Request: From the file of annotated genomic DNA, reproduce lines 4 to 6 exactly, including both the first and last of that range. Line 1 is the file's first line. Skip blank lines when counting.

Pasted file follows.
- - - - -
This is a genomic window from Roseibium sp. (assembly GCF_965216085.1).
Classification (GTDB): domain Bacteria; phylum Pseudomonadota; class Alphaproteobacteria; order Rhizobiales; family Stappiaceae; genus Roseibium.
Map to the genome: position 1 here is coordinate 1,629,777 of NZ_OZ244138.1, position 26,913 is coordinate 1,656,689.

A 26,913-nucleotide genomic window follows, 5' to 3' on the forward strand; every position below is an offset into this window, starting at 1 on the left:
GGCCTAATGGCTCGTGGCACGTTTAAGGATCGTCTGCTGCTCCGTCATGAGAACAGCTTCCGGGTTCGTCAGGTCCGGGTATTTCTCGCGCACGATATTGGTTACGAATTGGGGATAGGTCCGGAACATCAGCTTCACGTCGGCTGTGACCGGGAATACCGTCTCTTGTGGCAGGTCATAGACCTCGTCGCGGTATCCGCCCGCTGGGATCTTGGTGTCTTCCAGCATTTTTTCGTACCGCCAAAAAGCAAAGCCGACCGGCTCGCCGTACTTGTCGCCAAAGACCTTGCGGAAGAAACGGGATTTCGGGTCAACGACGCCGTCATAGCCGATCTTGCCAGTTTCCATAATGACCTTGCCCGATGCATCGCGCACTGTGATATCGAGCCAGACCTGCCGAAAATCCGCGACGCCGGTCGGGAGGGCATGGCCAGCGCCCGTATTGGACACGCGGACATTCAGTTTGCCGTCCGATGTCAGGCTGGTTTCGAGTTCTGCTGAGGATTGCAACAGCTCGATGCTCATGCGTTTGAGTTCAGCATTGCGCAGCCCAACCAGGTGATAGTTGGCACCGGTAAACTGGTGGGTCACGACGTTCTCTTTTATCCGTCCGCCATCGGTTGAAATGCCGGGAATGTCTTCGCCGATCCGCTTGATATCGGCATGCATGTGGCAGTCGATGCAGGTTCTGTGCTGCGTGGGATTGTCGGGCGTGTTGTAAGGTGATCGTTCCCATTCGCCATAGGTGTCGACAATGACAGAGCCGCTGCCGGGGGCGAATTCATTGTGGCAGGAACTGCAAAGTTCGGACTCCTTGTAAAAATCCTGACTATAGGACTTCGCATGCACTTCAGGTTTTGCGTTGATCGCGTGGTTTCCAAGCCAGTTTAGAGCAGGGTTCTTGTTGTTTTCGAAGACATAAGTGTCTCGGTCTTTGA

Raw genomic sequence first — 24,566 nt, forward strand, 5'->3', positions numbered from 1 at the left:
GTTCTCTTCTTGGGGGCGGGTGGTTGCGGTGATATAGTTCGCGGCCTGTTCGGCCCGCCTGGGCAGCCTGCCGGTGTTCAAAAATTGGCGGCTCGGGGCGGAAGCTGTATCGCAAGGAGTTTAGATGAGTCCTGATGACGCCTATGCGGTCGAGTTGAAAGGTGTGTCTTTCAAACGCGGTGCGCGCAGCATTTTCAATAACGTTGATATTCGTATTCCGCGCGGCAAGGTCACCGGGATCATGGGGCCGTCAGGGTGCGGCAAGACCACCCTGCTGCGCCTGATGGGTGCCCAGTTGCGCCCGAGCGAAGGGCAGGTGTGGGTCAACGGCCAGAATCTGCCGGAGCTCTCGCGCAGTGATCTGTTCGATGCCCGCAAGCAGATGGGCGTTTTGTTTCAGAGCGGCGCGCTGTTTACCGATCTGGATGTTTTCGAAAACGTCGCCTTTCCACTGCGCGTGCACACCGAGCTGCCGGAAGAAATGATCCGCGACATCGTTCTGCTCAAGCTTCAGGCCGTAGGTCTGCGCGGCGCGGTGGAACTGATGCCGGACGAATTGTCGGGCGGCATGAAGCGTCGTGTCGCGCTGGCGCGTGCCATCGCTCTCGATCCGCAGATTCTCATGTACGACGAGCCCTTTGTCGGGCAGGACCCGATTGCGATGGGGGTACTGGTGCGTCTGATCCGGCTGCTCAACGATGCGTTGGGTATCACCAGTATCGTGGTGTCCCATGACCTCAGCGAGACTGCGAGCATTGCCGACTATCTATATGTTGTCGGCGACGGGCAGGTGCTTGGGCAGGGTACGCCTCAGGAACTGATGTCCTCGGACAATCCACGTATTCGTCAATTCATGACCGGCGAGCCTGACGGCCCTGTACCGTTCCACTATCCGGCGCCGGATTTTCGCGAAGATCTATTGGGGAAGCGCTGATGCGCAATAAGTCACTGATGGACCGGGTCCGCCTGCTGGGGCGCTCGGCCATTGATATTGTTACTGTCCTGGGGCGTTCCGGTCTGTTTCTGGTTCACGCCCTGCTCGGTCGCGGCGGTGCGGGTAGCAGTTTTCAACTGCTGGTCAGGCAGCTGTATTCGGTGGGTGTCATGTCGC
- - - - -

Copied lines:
A 26,913-nucleotide genomic window follows, 5' to 3' on the forward strand; every position below is an offset into this window, starting at 1 on the left:
GGCCTAATGGCTCGTGGCACGTTTAAGGATCGTCTGCTGCTCCGTCATGAGAACAGCTTCCGGGTTCGTCAGGTCCGGGTATTTCTCGCGCACGATATTGGTTACGAATTGGGGATAGGTCCGGAACATCAGCTTCACGTCGGCTGTGACCGGGAATACCGTCTCTTGTGGCAGGTCATAGACCTCGTCGCGGTATCCGCCCGCTGGGATCTTGGTGTCTTCCAGCATTTTTTCGTACCGCCAAAAAGCAAAGCCGACCGGCTCGCCGTACTTGTCGCCAAAGACCTTGCGGAAGAAACGGGATTTCGGGTCAACGACGCCGTCATAGCCGATCTTGCCAGTTTCCATAATGACCTTGCCCGATGCATCGCGCACTGTGATATCGAGCCAGACCTGCCGAAAATCCGCGACGCCGGTCGGGAGGGCATGGCCAGCGCCCGTATTGGACACGCGGACATTCAGTTTGCCGTCCGATGTCAGGCTGGTTTCGAGTTCTGCTGAGGATTGCAACAGCTCGATGCTCATGCGTTTGAGTTCAGCATTGCGCAGCCCAACCAGGTGATAGTTGGCACCGGTAAACTGGTGGGTCACGACGTTCTCTTTTATCCGTCCGCCATCGGTTGAAATGCCGGGAATGTCTTCGCCGATCCGCTTGATATCGGCATGCATGTGGCAGTCGATGCAGGTTCTGTGCTGCGTGGGATTGTCGGGCGTGTTGTAAGGTGATCGTTCCCATTCGCCATAGGTGTCGACAATGACAGAGCCGCTGCCGGGGGCGAATTCATTGTGGCAGGAACTGCAAAGTTCGGACTCCTTGTAAAAATCCTGACTATAGGACTTCGCATGCACTTCAGGTTTTGCGTTGATCGCGTGGTTTCCAAGCCAGTTTAGAGCAGGGTTCTTGTTGTTTTCGAAGACATAAGTGTCTCGGTCTTTGA

Raw genomic sequence first — 24,566 nt, forward strand, 5'->3', positions numbered from 1 at the left: